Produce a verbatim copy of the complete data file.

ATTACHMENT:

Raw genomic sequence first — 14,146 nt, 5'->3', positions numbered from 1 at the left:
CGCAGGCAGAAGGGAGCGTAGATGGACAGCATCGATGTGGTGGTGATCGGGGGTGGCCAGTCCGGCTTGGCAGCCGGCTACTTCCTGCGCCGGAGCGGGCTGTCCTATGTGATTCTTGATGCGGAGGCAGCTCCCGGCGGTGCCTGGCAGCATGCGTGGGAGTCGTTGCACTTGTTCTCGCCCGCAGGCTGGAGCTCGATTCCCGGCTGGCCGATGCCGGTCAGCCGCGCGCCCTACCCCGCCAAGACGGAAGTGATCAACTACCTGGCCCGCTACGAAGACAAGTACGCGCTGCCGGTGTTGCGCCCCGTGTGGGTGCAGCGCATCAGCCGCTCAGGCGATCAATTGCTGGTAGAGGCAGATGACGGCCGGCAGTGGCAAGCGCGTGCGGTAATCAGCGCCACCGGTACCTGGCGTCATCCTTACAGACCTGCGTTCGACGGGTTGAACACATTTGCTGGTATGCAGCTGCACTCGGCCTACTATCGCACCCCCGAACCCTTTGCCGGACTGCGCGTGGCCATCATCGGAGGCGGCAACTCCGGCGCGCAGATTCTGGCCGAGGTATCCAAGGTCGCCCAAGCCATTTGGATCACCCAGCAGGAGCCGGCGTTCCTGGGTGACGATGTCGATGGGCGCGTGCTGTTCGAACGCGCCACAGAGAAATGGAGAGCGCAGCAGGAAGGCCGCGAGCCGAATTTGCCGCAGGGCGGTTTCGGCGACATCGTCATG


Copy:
Raw genomic sequence first — 14,146 nt, 5'->3', positions numbered from 1 at the left:
CGCAGGCAGAAGGGAGCGTAGATGGACAGCATCGATGTGGTGGTGATCGGGGGTGGCCAGTCCGGCTTGGCAGCCGGCTACTTCCTGCGCCGGAGCGGGCTGTCCTATGTGATTCTTGATGCGGAGGCAGCTCCCGGCGGTGCCTGGCAGCATGCGTGGGAGTCGTTGCACTTGTTCTCGCCCGCAGGCTGGAGCTCGATTCCCGGCTGGCCGATGCCGGTCAGCCGCGCGCCCTACCCCGCCAAGACGGAAGTGATCAACTACCTGGCCCGCTACGAAGACAAGTACGCGCTGCCGGTGTTGCGCCCCGTGTGGGTGCAGCGCATCAGCCGCTCAGGCGATCAATTGCTGGTAGAGGCAGATGACGGCCGGCAGTGGCAAGCGCGTGCGGTAATCAGCGCCACCGGTACCTGGCGTCATCCTTACAGACCTGCGTTCGACGGGTTGAACACATTTGCTGGTATGCAGCTGCACTCGGCCTACTATCGCACCCCCGAACCCTTTGCCGGACTGCGCGTGGCCATCATCGGAGGCGGCAACTCCGGCGCGCAGATTCTGGCCGAGGTATCCAAGGTCGCCCAAGCCATTTGGATCACCCAGCAGGAGCCGGCGTTCCTGGGTGACGATGTCGATGGGCGCGTGCTGTTCGAACGCGCCACAGAGAAATGGAGAGCGCAGCAGGAAGGCCGCGAGCCGAATTTGCCGCAGGGCGGTTTCGGCGACATCGTCATG